Hypothecated tax

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The hypothecation of a tax (also known as the ring fencing or ear marking of a tax) is the dedication of the revenue from a specific tax for a particular expenditure purpose.[1] Hypothecation is the pledging of assets.


A 2010 report by the World Health Organization offered four arguments in support of hypothecated taxes for health:[2]

  • Accountability and trust
  • Transparency
  • Public support
  • Protecting resources


A 2012 report by the Mercatus Center criticises dedicating tax revenues to specific expenditures on the basis that it can be used by policymakers to mask increases in total government spending.[3]


  • Examples of hypothecated taxation include the gasoline tax in the US, a tax on gasoline dedicated to the funding of transport infrastructure.
  • Another example in many European countries is a television licence. There, all users of television sets are obliged to pay the government an annual fee to use their televisions. The proceeds of the levy are then used to fund public broadcasting.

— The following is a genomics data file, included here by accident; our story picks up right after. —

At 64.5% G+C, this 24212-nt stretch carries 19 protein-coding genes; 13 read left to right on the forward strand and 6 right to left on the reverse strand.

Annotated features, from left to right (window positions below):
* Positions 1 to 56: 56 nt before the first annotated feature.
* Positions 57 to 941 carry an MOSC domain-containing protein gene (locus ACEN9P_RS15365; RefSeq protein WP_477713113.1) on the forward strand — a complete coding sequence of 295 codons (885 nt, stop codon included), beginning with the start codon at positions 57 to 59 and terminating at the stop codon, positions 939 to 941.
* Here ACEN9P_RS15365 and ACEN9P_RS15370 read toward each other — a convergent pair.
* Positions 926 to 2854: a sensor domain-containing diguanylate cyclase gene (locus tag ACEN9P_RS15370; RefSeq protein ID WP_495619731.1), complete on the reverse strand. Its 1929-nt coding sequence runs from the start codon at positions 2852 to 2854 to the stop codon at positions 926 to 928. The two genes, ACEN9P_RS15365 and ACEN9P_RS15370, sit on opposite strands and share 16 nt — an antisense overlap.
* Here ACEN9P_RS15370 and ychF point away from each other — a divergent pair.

• Various Chinese imperial armed forces including the Beiyang Army were assigned the customs revenues of their region.
  • A hypothecated tax on tobacco products was used to fund VicHealth, a Victorian government body responsible for promoting good health, from 1987 to 1997. Since then, various other governments around the world have introduced similar hypothecated taxes on tobacco products.[4]

See also[edit]


  1. ^ British House of Commons: Hypothecated taxation
  2. ^ Hypothecation of tax revenue for health
  3. ^ The Effects of Dedicating Tax Revenues
  4. ^ "What we do". VicHealth. Retrieved 2014-02-11. 

Further reading[edit]